Talks on a new package broke down last Friday after Democrats offered to reduce their demand for more than $3 trillion in additional aid by about $1 trillion, if the White House agreed to come up by a similar amount from an initial $1 trillion Republican proposal.

Sticking points include the size of an extended unemployment benefit, aid to state and local governments, money for schools to reopen and other issues.

Asked if deal was still possible, Mnuchin told Fox Business Network: “I can’t speculate. If the Democrats are willing to be reasonable, there’s a compromise. If the Democrats are focused on politics and don’t want to do anything that’s going to succeed for the president, there won’t be a deal.”

But Pelosi reiterated Democratic calls for the White House to “meet in the middle.”

“Until they’re ready to do that, it’s no use sitting in a room and letting them tell us that states should go bankrupt,” she told MSNBC. “As a practical matter, they’re going to have to come to the table.”

Senate Majority Leader Mitch McConnell, who did not join any of the negotiating sessions, blamed Pelosi and Schumer for the ongoing impasse.

“Republicans wanted to reach agreement on all these issues where we could find common ground and fight over the last few issues later.” McConnell said on the Senate floor.

“But the speaker and the Democratic leader say nothing can move unless very one of these unrelated far-left items tags along.”

A Reuters/Ipsos poll released on Wednesday found that Americans divide blame pretty evenly between Democrats and Republicans.

(Reporting by Susan Cornwell and Susan Heavey; Writing by David Morgan; Editing by Toby Chopra, Chizu Nomiyama and Jonathan Oatis)

Fed policymakers say economic growth will be muted until virus contained

By Jonnelle Marte and Howard Schneider

(Reuters) – The U.S. economic slowdown is likely to continue as more restrictions are put in place to control the coronavirus epidemic, and Americans will have to learn to “live with” the virus for the rest of the year, two Federal Reserve policymakers said on Wednesday.

Consumer spending will probably remain weak relative to the past as people avoid activities that require high levels of social interaction for health reasons, Boston Fed President Eric Rosengren said during an online event organized by the South Shore Chamber of Commerce in Massachusetts.

“The forecast for the U.S. economy this fall is quite uncertain, but my view is that the recent slowdown in economic activity that we have seen in high-frequency data is likely to continue,” Rosengren said.

With a vaccine unlikely to be ready in the immediate future, consumers and businesses need a plan to manage the risks of the virus throughout the fall and winter, Rosengren said.

Dallas Fed President Robert Kaplan voiced similar concerns, saying in a webcast event with the Lubbock Chamber of Commerce in Texas that Americans need to learn to “live with” the virus, using safety measures such as masks so the economy can remain open.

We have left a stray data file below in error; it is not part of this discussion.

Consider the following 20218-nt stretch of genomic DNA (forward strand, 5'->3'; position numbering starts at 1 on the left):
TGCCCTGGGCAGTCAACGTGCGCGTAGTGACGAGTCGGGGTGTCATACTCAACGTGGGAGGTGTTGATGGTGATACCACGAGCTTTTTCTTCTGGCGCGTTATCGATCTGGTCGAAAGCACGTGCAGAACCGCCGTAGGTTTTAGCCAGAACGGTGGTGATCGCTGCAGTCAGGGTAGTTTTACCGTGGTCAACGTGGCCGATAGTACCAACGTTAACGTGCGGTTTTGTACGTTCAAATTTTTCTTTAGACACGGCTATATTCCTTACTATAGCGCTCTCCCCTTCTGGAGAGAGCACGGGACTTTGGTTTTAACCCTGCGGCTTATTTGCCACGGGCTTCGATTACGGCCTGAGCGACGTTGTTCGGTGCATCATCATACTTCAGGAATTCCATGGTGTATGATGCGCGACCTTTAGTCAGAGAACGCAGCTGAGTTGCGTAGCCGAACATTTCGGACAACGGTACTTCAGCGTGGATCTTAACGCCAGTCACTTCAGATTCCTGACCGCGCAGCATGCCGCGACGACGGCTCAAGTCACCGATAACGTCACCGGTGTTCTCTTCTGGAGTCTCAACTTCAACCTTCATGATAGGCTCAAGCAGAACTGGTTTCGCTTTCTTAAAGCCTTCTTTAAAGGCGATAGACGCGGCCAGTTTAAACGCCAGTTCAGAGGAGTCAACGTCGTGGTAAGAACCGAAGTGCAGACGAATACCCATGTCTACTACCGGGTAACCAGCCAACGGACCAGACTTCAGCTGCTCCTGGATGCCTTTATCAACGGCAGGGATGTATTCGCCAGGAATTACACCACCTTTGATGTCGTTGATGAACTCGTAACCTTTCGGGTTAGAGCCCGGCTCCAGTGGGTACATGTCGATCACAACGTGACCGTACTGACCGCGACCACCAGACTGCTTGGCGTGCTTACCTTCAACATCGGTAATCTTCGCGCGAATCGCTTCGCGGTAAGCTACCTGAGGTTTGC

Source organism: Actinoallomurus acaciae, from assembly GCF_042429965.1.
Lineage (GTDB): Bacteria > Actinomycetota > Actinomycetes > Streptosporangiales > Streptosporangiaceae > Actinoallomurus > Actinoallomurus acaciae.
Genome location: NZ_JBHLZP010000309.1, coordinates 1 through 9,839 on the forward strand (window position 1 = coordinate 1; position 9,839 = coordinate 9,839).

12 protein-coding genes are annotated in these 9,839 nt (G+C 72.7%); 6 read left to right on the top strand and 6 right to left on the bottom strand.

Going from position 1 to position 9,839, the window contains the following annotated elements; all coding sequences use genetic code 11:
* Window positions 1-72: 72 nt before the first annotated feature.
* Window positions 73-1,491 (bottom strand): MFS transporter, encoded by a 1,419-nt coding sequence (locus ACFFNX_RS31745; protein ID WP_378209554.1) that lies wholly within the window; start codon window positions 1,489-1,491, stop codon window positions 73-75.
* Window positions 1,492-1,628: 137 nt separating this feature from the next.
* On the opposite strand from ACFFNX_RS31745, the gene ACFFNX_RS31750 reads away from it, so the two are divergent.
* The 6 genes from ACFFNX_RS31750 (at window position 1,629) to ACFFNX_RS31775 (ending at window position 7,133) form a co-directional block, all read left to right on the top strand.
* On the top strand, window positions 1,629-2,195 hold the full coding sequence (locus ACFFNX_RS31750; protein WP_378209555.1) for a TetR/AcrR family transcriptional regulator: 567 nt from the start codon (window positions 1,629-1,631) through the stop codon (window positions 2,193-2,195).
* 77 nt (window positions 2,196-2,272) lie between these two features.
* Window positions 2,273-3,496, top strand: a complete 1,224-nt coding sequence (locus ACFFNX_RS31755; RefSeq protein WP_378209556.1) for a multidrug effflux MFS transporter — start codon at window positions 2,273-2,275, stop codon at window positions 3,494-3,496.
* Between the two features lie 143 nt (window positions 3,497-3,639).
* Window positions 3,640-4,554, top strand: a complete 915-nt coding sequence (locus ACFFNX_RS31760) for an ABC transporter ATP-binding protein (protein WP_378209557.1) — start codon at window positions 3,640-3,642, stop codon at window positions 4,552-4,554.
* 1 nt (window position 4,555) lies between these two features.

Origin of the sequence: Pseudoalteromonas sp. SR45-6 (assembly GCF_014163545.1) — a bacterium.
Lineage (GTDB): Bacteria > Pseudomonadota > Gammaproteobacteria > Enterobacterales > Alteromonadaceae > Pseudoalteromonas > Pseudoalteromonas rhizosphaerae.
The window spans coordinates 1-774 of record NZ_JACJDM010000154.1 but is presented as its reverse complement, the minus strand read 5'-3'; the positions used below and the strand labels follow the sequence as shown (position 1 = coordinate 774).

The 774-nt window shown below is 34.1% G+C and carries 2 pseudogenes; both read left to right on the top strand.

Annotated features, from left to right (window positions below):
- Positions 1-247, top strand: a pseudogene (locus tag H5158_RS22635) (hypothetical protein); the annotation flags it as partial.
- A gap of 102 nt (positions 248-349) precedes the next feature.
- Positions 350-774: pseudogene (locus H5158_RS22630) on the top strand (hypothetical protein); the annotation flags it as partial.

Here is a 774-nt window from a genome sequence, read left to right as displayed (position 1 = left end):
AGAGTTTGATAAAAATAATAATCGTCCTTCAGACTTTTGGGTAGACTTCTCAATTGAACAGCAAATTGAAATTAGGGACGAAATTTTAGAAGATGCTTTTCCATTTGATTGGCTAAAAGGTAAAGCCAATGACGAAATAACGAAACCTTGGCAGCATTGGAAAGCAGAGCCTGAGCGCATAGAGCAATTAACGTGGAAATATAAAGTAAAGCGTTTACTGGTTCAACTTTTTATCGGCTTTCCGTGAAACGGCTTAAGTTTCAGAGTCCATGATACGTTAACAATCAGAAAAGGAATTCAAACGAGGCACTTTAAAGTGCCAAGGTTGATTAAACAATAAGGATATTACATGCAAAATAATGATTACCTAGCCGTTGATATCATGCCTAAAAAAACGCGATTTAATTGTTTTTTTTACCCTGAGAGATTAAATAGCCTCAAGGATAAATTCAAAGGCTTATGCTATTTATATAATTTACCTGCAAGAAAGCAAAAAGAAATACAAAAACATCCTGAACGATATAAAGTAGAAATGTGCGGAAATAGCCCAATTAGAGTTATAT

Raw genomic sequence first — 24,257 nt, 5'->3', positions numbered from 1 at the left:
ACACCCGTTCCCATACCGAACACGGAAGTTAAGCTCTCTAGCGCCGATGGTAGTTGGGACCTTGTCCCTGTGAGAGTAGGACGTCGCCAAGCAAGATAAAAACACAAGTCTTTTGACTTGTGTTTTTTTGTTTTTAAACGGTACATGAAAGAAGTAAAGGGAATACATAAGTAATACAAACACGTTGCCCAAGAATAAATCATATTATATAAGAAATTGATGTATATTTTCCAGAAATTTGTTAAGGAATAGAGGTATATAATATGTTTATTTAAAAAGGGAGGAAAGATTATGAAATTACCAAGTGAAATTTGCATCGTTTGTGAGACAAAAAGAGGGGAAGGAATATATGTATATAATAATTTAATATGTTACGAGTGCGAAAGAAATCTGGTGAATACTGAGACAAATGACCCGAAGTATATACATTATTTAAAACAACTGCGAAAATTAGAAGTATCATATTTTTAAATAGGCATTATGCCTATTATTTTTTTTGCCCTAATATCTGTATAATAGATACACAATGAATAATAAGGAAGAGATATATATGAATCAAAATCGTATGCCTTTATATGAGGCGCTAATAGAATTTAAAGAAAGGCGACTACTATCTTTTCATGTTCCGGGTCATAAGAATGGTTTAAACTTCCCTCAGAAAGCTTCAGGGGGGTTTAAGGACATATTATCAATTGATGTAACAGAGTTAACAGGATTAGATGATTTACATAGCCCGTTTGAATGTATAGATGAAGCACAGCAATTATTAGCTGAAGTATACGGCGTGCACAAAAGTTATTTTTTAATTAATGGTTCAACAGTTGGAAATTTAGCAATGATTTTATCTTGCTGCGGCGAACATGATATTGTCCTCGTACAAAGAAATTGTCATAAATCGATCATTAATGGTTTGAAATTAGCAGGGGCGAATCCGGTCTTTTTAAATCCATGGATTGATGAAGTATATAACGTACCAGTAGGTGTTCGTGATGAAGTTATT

Rosengren said the parts of the country that enacted longer shutdowns earlier in the crisis were now benefiting from better health outcomes and more robust spending. States that lifted restrictions too quickly saw a short-lived increase in economic activity, which became muted after a rise in infections, he said.

“Limited or inconsistent efforts by states to control the virus based on public health guidance are not only placing citizens at unnecessary risk of severe illness and possible death – but are also likely to prolong the economic downturn,” Rosengren said.

Kaplan said he expects the U.S. unemployment rate to remain elevated at 9% at the end of the year, but noted it could be lower if businesses and consumers take steps to control the virus. The unemployment rate in July was 10.2%.

“If we don’t follow that, while people may feel freer, the economy will grow slower,” Kaplan said.

Referring to the Fed’s Main Street Lending Program, which is meant to carry small and medium-sized businesses through the crisis, Rosengren said that low early use of the program was not a sign of failure and that more businesses may turn to the facility in the fall if the economy worsens.

Asked about the rise in U.S. government debt, Rosengren said he supports strong fiscal stimulus but cautioned it must be paired with efforts to contain the virus.

“If you want to actually make sure that the debt doesn’t explode, you have to make sure that we get the pandemic under control,” Rosengren said.

(Reporting by Jonnelle Marte; Editing by Paul Simao)

Three of ten Americans laid off in coronavirus crisis worried about food, shelter: Reuters/Ipsos poll

By Chris Kahn

NEW YORK (Reuters) – Three of 10 Americans who lost work during the coronavirus pandemic said they may have trouble paying for food or housing after a $600-per-week enhanced unemployment payment expired last month, according to a Reuters/Ipsos poll released on Wednesday.

The poll conducted Monday and Tuesday found that Americans divide blame for its expiration – and the weeks-long standoff in Congress over how to replace it – pretty evenly between Democrats and Republicans.

The $600 weekly payments, approved as part of a $3 trillion package that Congress approved early in the crisis, became a lifeline for the tens of millions of Americans thrown out of work in a pandemic that has prompted widespread business closures.